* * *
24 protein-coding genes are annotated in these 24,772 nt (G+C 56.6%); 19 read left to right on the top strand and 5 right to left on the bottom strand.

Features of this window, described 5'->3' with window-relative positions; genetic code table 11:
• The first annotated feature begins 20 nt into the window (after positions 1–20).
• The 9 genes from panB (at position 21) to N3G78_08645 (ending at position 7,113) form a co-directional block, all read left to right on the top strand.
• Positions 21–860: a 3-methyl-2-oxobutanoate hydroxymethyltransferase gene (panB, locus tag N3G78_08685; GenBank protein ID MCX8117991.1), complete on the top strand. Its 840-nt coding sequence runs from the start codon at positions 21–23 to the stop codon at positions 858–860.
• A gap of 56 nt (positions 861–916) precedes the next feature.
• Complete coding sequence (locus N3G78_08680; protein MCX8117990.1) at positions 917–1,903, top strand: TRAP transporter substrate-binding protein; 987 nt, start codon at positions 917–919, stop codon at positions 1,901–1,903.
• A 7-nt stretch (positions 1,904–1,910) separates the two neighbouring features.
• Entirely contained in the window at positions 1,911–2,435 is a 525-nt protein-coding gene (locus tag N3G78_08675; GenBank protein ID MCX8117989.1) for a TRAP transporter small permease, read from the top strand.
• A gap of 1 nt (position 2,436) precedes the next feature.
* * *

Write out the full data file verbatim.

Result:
24 protein-coding genes are annotated in these 24,772 nt (G+C 56.6%); 19 read left to right on the top strand and 5 right to left on the bottom strand.

Features of this window, described 5'->3' with window-relative positions; genetic code table 11:
• The first annotated feature begins 20 nt into the window (after positions 1–20).
• The 9 genes from panB (at position 21) to N3G78_08645 (ending at position 7,113) form a co-directional block, all read left to right on the top strand.
• Positions 21–860: a 3-methyl-2-oxobutanoate hydroxymethyltransferase gene (panB, locus tag N3G78_08685; GenBank protein ID MCX8117991.1), complete on the top strand. Its 840-nt coding sequence runs from the start codon at positions 21–23 to the stop codon at positions 858–860.
• A gap of 56 nt (positions 861–916) precedes the next feature.
• Complete coding sequence (locus N3G78_08680; protein MCX8117990.1) at positions 917–1,903, top strand: TRAP transporter substrate-binding protein; 987 nt, start codon at positions 917–919, stop codon at positions 1,901–1,903.
• A 7-nt stretch (positions 1,904–1,910) separates the two neighbouring features.
• Entirely contained in the window at positions 1,911–2,435 is a 525-nt protein-coding gene (locus tag N3G78_08675; GenBank protein ID MCX8117989.1) for a TRAP transporter small permease, read from the top strand.
• A gap of 1 nt (position 2,436) precedes the next feature.